The El Niño phenomenon may usher in more pollen and an early, intense allergy season, experts have warned.

In Sacramento, for instance, the El Niño brought about sporadic storms that “fed” the thirsty plants, which had been bloated to a state of lush and exciting greenery. While a feast for the eyes, the scenery came with increased nose and throat irritation, according to allergy sufferers.

Sacramento’s spore count has increased by about 20 percent after four years of poor green growth. The heavy rains followed by warm weather back in early February caused pollen to be released more substantially than the previous year, which then came with more sneezing, coughing, and allergic reactions.

With increased rain comes enhanced biomass, of the carbon green system of flowering plants, grasses, and weeds, according to allergy expert Dr. Travis Miller.

“Once the sun comes out, and spring temperatures hit the 50- to 70-degree range with a little bit of wind, the trees, grasses and flowers let go of their pollen and hope that it will spore,” explains Dr. Miller, who added that his patients started exhibiting symptoms during the second week of February – a couple of weeks earlier than the usual start in March.

Pollen is a different story in an El Niño weather event, as its seasons could last up to 14 days longer than expected. This could spell bad news for those suffering from allergy-related symptoms such as sore throats, headaches, nasal drainage, and shortness of breath.

Sacramento, dubbed as the “city of trees,” is particularly one of the worst off. Clinical lab service Quest Diagnostics’ survey noted that around 36 percent of the city’s residents suffering mold or ragweed allergies, compared to just 20 percent nationwide.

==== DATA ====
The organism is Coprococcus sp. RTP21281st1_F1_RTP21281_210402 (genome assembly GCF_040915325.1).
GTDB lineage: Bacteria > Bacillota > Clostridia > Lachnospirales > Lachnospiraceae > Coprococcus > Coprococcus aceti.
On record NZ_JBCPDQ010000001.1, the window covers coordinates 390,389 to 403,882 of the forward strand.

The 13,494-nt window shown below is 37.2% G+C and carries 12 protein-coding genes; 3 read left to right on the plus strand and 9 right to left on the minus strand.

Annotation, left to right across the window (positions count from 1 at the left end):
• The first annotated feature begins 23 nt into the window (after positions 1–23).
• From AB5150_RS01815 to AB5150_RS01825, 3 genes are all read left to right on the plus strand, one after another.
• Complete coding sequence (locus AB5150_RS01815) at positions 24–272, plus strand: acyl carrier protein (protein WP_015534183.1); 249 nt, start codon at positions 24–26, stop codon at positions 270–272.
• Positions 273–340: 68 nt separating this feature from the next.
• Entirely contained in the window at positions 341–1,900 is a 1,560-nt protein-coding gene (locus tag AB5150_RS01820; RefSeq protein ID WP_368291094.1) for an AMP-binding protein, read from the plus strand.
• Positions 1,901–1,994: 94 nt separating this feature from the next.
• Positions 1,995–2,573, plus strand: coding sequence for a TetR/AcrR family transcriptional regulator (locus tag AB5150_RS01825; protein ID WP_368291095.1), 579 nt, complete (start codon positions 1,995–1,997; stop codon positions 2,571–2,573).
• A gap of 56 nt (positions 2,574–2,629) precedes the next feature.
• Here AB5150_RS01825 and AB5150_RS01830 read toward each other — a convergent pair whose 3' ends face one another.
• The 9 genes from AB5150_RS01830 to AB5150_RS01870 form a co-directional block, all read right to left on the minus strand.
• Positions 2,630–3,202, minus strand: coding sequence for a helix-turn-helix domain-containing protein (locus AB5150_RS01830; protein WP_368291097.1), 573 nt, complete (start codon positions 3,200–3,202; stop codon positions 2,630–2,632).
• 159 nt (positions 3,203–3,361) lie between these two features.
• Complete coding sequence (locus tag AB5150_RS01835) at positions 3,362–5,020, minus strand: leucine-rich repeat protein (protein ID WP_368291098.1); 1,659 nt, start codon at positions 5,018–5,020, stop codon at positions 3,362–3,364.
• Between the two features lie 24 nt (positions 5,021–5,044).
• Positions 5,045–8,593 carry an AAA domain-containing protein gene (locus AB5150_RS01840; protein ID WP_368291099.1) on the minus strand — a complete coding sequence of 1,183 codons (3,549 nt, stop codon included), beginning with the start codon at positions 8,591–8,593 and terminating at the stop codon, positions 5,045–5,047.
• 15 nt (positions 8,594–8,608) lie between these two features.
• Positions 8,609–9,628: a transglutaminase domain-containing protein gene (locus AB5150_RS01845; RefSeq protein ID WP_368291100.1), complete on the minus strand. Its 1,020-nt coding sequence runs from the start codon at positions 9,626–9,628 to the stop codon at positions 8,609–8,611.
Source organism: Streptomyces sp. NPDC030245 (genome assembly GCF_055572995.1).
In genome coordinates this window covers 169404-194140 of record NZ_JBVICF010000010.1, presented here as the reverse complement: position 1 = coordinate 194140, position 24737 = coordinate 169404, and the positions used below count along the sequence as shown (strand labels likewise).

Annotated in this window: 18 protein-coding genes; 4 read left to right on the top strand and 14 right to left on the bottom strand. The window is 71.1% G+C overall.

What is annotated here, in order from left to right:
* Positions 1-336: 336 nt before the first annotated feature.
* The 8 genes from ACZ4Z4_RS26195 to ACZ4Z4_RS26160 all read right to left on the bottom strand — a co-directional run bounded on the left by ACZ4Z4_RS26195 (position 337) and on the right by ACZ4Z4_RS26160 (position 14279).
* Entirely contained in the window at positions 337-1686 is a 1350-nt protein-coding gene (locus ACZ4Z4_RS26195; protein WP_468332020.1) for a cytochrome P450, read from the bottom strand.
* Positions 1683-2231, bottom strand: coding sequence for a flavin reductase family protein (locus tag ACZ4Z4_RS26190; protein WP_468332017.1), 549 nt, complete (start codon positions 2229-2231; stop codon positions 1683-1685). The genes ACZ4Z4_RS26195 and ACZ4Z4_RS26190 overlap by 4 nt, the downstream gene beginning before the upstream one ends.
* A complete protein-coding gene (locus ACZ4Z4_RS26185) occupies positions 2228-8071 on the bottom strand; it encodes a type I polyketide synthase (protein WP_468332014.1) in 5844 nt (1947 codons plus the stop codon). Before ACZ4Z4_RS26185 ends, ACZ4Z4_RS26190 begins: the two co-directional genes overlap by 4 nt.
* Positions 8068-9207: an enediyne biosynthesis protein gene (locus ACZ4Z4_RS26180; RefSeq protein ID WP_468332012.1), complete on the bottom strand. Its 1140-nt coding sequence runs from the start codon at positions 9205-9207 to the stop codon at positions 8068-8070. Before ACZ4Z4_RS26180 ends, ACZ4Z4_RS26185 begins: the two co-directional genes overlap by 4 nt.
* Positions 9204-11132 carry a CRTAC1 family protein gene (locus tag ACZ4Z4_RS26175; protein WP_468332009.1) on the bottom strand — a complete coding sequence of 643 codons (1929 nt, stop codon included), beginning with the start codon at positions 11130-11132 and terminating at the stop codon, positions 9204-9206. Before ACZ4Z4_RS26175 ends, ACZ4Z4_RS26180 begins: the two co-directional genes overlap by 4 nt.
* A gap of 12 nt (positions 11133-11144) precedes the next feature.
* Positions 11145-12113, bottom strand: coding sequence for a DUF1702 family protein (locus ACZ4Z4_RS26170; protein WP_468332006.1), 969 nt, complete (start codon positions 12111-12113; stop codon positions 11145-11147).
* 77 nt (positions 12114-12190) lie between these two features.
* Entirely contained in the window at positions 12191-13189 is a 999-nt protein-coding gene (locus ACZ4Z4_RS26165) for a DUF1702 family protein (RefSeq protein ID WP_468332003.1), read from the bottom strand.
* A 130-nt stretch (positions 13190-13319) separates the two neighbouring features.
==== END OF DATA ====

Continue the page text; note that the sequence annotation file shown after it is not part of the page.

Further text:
It is a good breeding ground for pollen because of its abundant greenery, paired with mild winter seasons.

Healthcare providers, however, have started to act. Seven Peaks Wellness in the Central Coast, for instance, has revamped its seasonal allergen program and included more native allergens. It injects patients with dilutions of the pollen to help them become resistant over time.

For those who have seasonal allergies, doctors recommend a number of ways to ease symptoms, including limiting outdoor time during those warm, dry, and breezy days. They should also take allergy medications before having contact with spring allergies, leading to much less severe symptoms.

Dr. David Skoner of Allegheny Health Network cited sublingual immunotherapy as a new form of allergy treatment, where ragweed or grass allergy patients can be effectively assisted especially when treatment begins 12 weeks before the season arrives.

This El Niño season is deemed the strongest on record since the 1998 “Millennium drought” that brought unprecedented effects to nations worldwide. The National Oceanic and Atmospheric Administration (NOAA) and NASA teamed up to conduct land, sea, and air assessments to investigate the weather pattern that has ravaged the Pacific area.

Photo: Jim Lukach | Flickr

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